May 8th. May 8th. May 8th. I used to love the month of May. It blossomed eternal. It was the month my mother’s beautiful pink flowers would finally bloom on the side of my childhood home, after the long Massachusetts winter. It was the start of our family birthday season that stretched from Father’s Day and ended in the last days of August, when everyone in our house got a cake with candles lovingly decorated by my mother. No one in my family had ever died in May. It signaled that the fishing boat could come out of dry-dock, winter storms were over, and summer vacation would soon be upon us.
All that changed in 2001. May 8th, 2001.
Koby Mandel had set out with his friend Yosef Ish-ran to hike the wadi behind Tekoa that morning, skipping school. They never returned. They were murdered by terrorists who have never been captured — stoned to death in a cave in the wadi behind their homes. That next morning, when we heard the news, I began to hate the month of May.
In the summer of 2000, I got married and started a new phase of my life. I had made aliyah on my own, against my family’s wishes and dreams at the very young age of 19. With just a few hundred dollars to my name, a dream of history, and a vision of the future, I had set my course for Jerusalem nearly seven years before.
Along the way, I worked at a startup called Whole Family and thankfully my paths had crossed with Sherri Mandel, and then with her husband, Seth. Sherri and her famous blue hat. Sherri, famous for her smiles, wisdom and ever flowing grace. Sherri, who to me was part mother, part sister, part favorite aunt. She stopped me before I walked down the aisle towards my husband and our future, lifted my veil and reminded me to smell the flowers in my hands and take a moment to myself. That moment and her loving embrace is something I have never forgotten.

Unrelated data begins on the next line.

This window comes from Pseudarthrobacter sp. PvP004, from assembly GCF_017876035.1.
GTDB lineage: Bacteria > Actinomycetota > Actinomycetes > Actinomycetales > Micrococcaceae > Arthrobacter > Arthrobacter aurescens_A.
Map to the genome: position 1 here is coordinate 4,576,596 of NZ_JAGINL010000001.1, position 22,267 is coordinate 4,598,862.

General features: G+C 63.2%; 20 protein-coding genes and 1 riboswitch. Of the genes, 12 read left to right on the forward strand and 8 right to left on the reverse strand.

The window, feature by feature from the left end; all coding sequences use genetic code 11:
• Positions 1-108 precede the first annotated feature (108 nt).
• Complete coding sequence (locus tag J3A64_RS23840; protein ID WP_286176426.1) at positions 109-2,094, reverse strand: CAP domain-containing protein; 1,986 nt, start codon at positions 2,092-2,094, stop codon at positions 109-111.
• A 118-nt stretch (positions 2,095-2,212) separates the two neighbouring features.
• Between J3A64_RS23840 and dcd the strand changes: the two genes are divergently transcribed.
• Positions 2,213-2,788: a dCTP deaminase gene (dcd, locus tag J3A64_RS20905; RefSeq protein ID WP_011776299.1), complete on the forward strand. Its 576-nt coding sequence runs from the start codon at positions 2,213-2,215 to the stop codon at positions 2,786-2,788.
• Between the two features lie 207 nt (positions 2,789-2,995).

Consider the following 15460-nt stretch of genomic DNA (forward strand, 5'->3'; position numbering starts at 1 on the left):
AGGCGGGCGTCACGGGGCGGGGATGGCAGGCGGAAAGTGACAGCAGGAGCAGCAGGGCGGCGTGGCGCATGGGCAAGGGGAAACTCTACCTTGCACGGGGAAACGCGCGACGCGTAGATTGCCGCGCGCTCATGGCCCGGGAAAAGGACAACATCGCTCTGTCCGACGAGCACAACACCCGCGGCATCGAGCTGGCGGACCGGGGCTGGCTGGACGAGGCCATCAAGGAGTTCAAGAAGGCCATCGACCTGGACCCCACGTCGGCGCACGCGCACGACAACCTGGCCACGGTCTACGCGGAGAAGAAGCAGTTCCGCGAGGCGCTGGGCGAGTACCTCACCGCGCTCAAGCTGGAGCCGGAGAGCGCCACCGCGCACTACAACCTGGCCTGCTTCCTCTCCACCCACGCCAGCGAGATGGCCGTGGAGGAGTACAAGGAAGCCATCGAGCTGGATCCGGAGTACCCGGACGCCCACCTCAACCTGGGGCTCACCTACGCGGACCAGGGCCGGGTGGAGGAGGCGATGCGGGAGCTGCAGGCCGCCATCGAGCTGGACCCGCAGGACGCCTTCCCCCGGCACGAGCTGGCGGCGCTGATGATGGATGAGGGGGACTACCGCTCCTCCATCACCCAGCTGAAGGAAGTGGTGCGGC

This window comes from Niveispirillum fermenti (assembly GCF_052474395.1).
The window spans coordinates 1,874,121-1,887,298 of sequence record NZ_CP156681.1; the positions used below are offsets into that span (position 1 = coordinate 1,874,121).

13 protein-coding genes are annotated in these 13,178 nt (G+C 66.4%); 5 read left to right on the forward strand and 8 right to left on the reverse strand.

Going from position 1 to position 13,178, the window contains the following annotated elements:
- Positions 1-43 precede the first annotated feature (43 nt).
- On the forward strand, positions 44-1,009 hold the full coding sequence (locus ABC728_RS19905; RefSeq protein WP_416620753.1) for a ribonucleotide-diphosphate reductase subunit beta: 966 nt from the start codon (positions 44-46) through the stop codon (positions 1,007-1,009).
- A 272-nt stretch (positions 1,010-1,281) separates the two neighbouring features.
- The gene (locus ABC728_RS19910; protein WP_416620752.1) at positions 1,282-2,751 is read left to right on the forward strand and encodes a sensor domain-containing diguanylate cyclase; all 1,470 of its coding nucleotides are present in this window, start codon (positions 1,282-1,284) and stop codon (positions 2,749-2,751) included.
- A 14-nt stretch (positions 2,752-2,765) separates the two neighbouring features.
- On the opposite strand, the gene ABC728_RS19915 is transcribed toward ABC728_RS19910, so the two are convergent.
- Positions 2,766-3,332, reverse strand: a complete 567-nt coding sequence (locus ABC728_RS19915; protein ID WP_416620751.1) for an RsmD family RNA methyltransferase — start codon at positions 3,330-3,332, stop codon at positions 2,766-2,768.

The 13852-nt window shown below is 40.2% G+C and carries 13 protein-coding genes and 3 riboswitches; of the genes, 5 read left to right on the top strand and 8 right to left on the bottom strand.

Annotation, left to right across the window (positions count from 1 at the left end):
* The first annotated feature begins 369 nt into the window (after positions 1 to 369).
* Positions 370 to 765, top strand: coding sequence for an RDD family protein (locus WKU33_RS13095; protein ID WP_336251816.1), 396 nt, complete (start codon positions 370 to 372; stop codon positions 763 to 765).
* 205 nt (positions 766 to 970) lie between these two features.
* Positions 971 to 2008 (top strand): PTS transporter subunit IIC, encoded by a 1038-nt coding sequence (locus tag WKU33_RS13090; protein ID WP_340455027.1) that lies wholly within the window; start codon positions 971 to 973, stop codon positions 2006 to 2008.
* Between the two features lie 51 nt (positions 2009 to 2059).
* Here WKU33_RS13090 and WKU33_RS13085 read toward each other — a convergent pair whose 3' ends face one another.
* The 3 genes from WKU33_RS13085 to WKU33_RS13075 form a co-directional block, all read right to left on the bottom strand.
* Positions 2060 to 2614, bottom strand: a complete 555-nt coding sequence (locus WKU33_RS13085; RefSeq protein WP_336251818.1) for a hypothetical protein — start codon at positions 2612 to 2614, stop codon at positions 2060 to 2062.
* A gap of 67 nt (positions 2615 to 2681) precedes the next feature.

A few months later, she asked me to photograph her son’s bar mitzvah. “It will be in Tekoa, on the hill. Just family and friends and lots of fun. You’ll do it right?” Of course. Who would ever refuse Sherri anything?
I remember riding out to Tekoa in a van with Sherri and Seth’s family from the States. Her niece, Koby’s aunts — worried about the checkpoints and the soldiers and the roads. Me, confidently telling them Tekoa was “out there,” but it was safe and we would all be fine.
We stood on that hill, with the winds blowing up from wadi and Koby and his family and friends partied like any free spirited 13-year-old boy can be expected to celebrate — with life and music and laughter.
Only Koby z”l was different. He was strangely cocky, self-assured and well-read for a 13-year-old. He wanted to know everything about everything and he wanted to make sure I made him look cool in his blue shirt. Most boys wear white at their bar mitzvahs. Not Koby. Dark blue. He stood out strikingly like the dark blue star on the Israeli flag, along side his friends. I have always wondered if that was why he insisted on wearing that shirt. He adjusted his watch just so, knew all of the poses he wanted me to take, and fixed his hair no fewer than 10 times, while I snapped away. Did he somehow know those photos would be shown millions of times around the world?